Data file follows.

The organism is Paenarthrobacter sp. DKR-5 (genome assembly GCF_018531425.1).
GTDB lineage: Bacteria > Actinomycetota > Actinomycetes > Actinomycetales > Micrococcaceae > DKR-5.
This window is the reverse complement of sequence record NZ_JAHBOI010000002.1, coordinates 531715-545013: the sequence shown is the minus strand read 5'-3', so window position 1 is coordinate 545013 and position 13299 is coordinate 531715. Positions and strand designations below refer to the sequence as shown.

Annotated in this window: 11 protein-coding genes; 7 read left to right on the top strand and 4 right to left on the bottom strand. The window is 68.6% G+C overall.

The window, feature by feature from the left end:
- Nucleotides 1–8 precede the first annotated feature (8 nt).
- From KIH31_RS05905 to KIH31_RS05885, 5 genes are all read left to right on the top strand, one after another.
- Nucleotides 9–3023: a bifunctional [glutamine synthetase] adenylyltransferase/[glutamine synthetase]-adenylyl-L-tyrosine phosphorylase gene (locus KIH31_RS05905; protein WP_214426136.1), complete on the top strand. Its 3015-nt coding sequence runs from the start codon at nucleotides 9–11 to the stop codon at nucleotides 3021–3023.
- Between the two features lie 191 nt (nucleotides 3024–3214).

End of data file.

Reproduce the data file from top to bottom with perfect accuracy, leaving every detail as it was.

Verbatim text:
The organism is Paenarthrobacter sp. DKR-5 (genome assembly GCF_018531425.1).
GTDB lineage: Bacteria > Actinomycetota > Actinomycetes > Actinomycetales > Micrococcaceae > DKR-5.
This window is the reverse complement of sequence record NZ_JAHBOI010000002.1, coordinates 531715-545013: the sequence shown is the minus strand read 5'-3', so window position 1 is coordinate 545013 and position 13299 is coordinate 531715. Positions and strand designations below refer to the sequence as shown.

Annotated in this window: 11 protein-coding genes; 7 read left to right on the top strand and 4 right to left on the bottom strand. The window is 68.6% G+C overall.

The window, feature by feature from the left end:
- Nucleotides 1–8 precede the first annotated feature (8 nt).
- From KIH31_RS05905 to KIH31_RS05885, 5 genes are all read left to right on the top strand, one after another.
- Nucleotides 9–3023: a bifunctional [glutamine synthetase] adenylyltransferase/[glutamine synthetase]-adenylyl-L-tyrosine phosphorylase gene (locus KIH31_RS05905; protein WP_214426136.1), complete on the top strand. Its 3015-nt coding sequence runs from the start codon at nucleotides 9–11 to the stop codon at nucleotides 3021–3023.
- Between the two features lie 191 nt (nucleotides 3024–3214).